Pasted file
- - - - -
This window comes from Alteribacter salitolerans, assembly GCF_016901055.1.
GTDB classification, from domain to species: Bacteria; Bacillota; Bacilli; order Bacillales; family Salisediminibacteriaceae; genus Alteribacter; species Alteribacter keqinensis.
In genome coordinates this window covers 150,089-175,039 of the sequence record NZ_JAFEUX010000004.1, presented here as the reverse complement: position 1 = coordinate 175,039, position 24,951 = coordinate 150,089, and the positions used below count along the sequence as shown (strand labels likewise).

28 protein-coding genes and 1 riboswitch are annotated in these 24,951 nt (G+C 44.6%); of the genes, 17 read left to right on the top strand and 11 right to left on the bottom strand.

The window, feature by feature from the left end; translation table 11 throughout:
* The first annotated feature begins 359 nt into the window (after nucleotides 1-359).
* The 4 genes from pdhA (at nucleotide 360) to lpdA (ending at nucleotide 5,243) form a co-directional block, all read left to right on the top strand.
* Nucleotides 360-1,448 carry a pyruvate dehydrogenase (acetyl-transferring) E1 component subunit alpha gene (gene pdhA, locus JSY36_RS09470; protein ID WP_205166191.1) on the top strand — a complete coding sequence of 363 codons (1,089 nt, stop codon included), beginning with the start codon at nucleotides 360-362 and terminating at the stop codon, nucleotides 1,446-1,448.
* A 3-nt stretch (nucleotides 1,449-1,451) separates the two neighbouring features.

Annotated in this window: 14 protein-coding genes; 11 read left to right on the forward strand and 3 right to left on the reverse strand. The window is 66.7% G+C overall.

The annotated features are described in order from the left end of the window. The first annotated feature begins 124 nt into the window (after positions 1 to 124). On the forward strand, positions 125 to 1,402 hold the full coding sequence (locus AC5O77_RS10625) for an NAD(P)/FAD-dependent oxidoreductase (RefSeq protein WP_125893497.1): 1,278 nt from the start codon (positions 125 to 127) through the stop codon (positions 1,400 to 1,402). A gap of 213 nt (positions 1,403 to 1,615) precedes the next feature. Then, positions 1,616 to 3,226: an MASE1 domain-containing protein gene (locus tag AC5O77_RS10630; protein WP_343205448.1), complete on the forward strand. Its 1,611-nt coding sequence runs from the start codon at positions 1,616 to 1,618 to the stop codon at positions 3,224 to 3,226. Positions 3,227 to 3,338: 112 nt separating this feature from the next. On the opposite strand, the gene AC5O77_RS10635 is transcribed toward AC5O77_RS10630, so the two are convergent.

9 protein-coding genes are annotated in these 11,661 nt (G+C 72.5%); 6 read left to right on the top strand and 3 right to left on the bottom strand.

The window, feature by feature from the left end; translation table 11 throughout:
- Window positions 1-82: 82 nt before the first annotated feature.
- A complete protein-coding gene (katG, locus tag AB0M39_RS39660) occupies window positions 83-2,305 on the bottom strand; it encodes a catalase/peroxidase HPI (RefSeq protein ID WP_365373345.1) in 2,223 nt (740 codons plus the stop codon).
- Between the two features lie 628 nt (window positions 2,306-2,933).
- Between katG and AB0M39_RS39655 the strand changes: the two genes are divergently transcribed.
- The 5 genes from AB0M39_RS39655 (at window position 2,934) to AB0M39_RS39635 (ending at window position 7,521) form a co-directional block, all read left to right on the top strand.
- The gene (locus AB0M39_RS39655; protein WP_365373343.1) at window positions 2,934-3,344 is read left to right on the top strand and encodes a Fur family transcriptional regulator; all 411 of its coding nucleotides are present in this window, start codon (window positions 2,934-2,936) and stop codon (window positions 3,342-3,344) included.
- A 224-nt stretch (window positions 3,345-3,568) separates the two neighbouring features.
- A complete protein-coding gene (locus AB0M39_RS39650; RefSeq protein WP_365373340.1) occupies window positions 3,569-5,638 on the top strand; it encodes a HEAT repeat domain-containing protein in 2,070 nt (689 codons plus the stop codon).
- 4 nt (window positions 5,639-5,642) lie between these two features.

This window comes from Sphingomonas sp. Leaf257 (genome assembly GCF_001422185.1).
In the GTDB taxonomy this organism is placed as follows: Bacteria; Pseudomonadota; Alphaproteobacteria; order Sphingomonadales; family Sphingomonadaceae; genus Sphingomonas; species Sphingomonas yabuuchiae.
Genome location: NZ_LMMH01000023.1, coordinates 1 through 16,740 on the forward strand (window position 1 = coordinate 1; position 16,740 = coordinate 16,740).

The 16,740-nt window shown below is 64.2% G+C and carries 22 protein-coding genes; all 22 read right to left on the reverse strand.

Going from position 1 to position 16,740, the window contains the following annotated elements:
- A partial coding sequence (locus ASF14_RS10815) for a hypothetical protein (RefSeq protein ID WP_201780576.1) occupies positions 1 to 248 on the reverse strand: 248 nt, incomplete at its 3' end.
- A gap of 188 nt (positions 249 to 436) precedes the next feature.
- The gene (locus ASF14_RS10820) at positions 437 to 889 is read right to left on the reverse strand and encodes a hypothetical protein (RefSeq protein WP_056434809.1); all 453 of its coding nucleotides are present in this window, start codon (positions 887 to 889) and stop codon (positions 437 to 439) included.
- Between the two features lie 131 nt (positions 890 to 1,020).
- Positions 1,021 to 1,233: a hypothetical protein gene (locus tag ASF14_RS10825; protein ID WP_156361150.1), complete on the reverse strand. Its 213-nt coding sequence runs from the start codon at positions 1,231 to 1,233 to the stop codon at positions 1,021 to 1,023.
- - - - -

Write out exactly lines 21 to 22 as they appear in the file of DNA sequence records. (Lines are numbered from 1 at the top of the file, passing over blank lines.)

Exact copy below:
- A complete protein-coding gene (locus AB0M39_RS39650; RefSeq protein WP_365373340.1) occupies window positions 3,569-5,638 on the top strand; it encodes a HEAT repeat domain-containing protein in 2,070 nt (689 codons plus the stop codon).
- 4 nt (window positions 5,639-5,642) lie between these two features.